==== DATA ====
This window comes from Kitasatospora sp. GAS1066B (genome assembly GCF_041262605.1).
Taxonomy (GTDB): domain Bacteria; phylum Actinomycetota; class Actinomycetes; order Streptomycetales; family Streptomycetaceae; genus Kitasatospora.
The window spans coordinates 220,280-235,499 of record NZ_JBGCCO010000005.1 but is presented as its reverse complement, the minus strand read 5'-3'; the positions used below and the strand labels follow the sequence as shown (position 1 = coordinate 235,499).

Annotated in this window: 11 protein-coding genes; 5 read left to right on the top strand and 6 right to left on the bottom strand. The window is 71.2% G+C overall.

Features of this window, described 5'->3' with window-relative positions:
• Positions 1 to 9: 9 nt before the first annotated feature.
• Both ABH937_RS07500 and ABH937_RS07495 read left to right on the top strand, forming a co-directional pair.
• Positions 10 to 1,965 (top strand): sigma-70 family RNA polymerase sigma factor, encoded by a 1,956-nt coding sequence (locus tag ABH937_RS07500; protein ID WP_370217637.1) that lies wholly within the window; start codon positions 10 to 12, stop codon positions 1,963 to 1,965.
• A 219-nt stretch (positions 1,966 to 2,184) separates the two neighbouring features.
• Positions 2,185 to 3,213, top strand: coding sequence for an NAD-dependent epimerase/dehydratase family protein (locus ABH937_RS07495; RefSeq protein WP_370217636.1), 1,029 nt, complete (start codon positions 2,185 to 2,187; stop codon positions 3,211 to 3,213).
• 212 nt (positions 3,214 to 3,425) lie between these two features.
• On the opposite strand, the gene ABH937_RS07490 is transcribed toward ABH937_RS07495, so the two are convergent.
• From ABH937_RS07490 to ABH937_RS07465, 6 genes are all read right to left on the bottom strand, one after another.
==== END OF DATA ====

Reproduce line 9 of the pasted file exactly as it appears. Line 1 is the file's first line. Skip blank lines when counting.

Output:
• A 219-nt stretch (positions 1,966 to 2,184) separates the two neighbouring features.